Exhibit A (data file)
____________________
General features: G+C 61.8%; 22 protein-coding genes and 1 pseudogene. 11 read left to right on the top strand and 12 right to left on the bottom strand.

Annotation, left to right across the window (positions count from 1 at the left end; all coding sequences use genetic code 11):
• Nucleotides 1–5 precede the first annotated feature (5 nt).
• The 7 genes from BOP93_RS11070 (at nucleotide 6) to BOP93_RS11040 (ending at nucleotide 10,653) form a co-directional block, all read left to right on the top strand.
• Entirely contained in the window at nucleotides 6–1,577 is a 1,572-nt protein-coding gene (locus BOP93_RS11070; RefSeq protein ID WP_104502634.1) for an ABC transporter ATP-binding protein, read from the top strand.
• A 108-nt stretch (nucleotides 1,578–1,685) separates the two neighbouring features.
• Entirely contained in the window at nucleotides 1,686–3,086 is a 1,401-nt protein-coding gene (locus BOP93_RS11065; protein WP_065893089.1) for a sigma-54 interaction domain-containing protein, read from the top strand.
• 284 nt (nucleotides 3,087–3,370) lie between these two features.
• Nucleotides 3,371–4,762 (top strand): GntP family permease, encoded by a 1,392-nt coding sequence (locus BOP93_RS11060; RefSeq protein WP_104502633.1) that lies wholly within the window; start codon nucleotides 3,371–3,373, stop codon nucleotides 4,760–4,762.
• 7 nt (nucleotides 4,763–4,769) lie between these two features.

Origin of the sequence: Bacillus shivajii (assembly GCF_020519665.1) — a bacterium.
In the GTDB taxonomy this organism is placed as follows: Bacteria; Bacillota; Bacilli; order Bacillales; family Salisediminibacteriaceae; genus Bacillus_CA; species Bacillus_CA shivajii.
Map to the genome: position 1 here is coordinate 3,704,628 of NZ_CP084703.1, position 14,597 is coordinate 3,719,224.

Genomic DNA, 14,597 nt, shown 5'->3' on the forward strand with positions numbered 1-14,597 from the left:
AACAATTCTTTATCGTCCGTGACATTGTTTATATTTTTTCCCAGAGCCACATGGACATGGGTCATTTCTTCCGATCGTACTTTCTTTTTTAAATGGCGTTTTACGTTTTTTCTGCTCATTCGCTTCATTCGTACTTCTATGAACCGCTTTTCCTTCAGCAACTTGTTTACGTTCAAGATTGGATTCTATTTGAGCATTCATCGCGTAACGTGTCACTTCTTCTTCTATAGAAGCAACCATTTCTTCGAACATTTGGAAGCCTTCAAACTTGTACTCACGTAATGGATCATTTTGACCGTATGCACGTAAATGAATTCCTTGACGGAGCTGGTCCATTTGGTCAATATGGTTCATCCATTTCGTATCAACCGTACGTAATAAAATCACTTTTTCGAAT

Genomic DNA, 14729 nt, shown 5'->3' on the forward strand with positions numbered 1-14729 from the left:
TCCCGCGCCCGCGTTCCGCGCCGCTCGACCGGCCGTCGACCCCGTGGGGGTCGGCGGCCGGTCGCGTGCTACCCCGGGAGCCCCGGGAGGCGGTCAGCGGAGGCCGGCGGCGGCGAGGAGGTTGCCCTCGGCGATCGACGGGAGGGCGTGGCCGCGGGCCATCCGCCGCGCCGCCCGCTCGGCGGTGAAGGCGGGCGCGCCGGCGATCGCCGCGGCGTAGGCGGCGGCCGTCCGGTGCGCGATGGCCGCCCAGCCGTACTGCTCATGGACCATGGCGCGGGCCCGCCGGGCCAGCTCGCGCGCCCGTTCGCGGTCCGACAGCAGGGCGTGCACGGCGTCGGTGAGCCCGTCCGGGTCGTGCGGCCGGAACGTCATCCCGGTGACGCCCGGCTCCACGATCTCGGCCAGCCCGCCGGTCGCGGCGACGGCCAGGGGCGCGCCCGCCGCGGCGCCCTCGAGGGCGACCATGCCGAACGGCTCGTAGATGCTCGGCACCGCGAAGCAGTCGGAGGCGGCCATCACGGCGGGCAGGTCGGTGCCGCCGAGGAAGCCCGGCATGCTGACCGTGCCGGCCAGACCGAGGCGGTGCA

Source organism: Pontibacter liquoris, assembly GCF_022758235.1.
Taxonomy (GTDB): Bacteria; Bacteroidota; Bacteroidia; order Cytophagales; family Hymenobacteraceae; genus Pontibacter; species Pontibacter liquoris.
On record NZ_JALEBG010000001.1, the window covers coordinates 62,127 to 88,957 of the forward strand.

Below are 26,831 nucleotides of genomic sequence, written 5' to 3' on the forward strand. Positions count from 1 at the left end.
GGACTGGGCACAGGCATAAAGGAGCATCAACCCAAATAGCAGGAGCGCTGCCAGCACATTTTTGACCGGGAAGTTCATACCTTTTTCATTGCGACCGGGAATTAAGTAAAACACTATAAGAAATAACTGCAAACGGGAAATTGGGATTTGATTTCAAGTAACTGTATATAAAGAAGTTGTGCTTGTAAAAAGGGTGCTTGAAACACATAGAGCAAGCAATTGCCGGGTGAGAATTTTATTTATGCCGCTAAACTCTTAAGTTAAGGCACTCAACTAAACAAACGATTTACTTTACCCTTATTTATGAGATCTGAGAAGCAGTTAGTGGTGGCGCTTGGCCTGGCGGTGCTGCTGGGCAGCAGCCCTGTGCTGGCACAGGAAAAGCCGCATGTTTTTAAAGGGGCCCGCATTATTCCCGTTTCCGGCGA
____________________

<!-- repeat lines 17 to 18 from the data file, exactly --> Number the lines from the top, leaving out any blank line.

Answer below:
TCCCGCGCCCGCGTTCCGCGCCGCTCGACCGGCCGTCGACCCCGTGGGGGTCGGCGGCCGGTCGCGTGCTACCCCGGGAGCCCCGGGAGGCGGTCAGCGGAGGCCGGCGGCGGCGAGGAGGTTGCCCTCGGCGATCGACGGGAGGGCGTGGCCGCGGGCCATCCGCCGCGCCGCCCGCTCGGCGGTGAAGGCGGGCGCGCCGGCGATCGCCGCGGCGTAGGCGGCGGCCGTCCGGTGCGCGATGGCCGCCCAGCCGTACTGCTCATGGACCATGGCGCGGGCCCGCCGGGCCAGCTCGCGCGCCCGTTCGCGGTCCGACAGCAGGGCGTGCACGGCGTCGGTGAGCCCGTCCGGGTCGTGCGGCCGGAACGTCATCCCGGTGACGCCCGGCTCCACGATCTCGGCCAGCCCGCCGGTCGCGGCGACGGCCAGGGGCGCGCCCGCCGCGGCGCCCTCGAGGGCGACCATGCCGAACGGCTCGTAGATGCTCGGCACCGCGAAGCAGTCGGAGGCGGCCATCACGGCGGGCAGGTCGGTGCCGCCGAGGAAGCCCGGCATGCTGACCGTGCCGGCCAGACCGAGGCGGTGCA

Source organism: Pontibacter liquoris, assembly GCF_022758235.1.